Wednesday 12 January 2000


Dear Brothers and Sisters,

1. Completing our reflection on Mary at the end of the series of catecheses devoted to the Father, today we want to stress her role in our journey to the Father.

He himself desired Mary's presence in salvation history. When he decided to send his Son into the world, he wanted him to come to us by being born of a woman (cf.
Ga 4,4). Thus he willed that this women, the first to receive his Son, should communicate him to all humanity.

Mary is therefore found on the path that leads from the Father to humanity as the mother who gives the Saviour Son to all. At the same time, she is on the path that human beings must take in order to go to the Father through Christ in the Spirit (cf. Ep 2,18).

2. To understand Mary's presence on our journey to the Father, we must recognize with all the Churches that Christ is "the way, and the truth, and the life" (Jn 14,6) and the only Mediator between God and men (cf. 1Tm 2,5). Mary is involved in Christ's unique mediation and is totally at its service. Consequently, as the Council stressed in Lumen gentium: "Mary's function as mother of men in no way obscures or diminishes this unique mediation of Christ, but rather shows its power" (LG 60). In no way do we state that Mary has a role in the Church's life apart from Christ's mediation or alongside it, as if it were a parallel or competing mediation.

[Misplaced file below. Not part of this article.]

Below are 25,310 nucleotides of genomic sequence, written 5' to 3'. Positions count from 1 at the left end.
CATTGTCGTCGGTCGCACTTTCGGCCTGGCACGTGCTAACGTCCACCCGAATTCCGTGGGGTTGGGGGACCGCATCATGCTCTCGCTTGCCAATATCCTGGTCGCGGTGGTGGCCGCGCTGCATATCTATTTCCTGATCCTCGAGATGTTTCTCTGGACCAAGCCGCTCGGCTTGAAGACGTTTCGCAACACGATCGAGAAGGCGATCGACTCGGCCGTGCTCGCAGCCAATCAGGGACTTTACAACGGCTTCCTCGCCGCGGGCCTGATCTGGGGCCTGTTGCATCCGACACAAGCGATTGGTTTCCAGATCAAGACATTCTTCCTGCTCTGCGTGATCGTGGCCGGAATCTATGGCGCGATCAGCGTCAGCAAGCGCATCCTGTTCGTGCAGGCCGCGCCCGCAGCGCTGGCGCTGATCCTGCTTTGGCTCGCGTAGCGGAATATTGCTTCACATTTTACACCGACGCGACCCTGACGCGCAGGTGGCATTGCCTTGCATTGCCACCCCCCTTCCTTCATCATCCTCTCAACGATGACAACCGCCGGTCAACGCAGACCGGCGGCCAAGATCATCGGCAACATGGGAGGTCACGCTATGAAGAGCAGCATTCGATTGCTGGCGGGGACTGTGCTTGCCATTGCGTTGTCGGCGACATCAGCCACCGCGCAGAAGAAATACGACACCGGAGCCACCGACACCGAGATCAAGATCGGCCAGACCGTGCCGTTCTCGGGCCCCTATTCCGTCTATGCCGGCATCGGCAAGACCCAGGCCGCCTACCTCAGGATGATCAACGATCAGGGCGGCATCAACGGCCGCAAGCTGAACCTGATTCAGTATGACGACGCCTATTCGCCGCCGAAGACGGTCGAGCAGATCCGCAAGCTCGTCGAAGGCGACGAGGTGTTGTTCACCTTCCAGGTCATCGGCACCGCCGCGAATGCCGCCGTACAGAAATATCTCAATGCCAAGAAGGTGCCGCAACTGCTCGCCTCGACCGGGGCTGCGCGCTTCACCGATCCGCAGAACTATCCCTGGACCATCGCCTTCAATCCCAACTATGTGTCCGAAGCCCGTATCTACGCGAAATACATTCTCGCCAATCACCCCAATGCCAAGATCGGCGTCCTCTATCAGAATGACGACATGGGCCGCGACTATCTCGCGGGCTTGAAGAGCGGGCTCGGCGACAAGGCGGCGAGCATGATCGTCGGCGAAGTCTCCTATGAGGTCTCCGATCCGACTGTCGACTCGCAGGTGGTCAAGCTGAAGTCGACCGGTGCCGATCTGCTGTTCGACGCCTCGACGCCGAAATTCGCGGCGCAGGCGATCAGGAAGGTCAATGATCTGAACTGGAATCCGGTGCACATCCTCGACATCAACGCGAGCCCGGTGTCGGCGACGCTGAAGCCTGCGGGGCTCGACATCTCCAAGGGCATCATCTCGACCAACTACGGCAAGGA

As I expressly said in the Encyclical Redemptoris Mater, Mary's maternal mediation "is mediation in Christ" (RMA 38). The Council explains: "The Blessed Virgin's salutary influence on men originates not in any inner necessity but in the disposition of God. It flows forth from the superabundance of the merits of Christ, rests on his mediation, depends entirely on it and draws all its power from it. It does not hinder in any way the immediate union of the faithful with Christ but, on the contrary, fosters it" (Lumen gentium LG 60).

Mary too was redeemed by Christ and is indeed the first of the redeemed, since the grace granted to her by God the Father at the beginning of her existence is owed to "the merits of Jesus Christ, Saviour of the human race", as affirmed by the Bull Ineffabilis Deus of Pius IX (DS 2803). All of Mary's cooperation in salvation is founded on Christ's mediation, which, as the Council clearly states, "does not exclude but rather gives rise to a manifold cooperation which is but a sharing in this one source" (Lumen gentium LG 62).